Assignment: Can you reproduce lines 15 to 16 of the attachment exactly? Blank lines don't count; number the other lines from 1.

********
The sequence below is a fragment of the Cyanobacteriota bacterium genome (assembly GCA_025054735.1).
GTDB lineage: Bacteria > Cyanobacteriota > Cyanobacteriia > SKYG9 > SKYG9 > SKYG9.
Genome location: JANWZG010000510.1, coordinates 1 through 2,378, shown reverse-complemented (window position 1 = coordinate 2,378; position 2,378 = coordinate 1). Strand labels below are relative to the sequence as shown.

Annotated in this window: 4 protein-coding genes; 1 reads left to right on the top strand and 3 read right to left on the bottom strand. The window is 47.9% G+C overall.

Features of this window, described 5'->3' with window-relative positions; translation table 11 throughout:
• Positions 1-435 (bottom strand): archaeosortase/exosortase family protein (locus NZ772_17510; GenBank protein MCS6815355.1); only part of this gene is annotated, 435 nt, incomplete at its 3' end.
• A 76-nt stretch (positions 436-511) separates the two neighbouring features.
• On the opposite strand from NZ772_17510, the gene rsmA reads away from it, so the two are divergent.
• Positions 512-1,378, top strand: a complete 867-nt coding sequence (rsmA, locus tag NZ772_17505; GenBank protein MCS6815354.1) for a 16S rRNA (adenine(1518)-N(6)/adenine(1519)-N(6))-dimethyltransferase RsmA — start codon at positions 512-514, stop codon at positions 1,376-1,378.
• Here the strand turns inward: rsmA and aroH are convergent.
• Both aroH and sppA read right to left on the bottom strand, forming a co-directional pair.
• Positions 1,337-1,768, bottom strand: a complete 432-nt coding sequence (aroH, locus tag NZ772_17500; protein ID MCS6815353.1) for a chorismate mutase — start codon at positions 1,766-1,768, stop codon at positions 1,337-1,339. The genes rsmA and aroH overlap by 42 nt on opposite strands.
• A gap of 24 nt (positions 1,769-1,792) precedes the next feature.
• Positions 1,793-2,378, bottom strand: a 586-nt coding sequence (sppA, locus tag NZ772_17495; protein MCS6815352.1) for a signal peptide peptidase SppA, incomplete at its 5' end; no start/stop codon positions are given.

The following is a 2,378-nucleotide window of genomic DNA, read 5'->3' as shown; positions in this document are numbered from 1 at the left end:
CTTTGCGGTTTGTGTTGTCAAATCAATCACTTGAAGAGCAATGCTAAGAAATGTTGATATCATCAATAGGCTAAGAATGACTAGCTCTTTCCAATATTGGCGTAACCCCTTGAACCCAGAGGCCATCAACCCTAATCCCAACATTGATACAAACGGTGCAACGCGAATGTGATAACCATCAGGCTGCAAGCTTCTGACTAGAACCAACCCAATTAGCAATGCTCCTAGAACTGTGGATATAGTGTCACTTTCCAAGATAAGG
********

The following is a 2,378-nucleotide window of genomic DNA, read 5'->3' as shown; positions in this document are numbered from 1 at the left end:
CTTTGCGGTTTGTGTTGTCAAATCAATCACTTGAAGAGCAATGCTAAGAAATGTTGATATCATCAATAGGCTAAGAATGACTAGCTCTTTCCAATATTGGCGTAACCCCTTGAACCCAGAGGCCATCAACCCTAATCCCAACATTGATACAAACGGTGCAACGCGAATGTGATAACCATCAGGCTGCAAGCTTCTGACTAGAACCAACCCAATTAGCAATGCTCCTAGAACTGTGGATATAGTGTCACTTTCCAAGATAAGG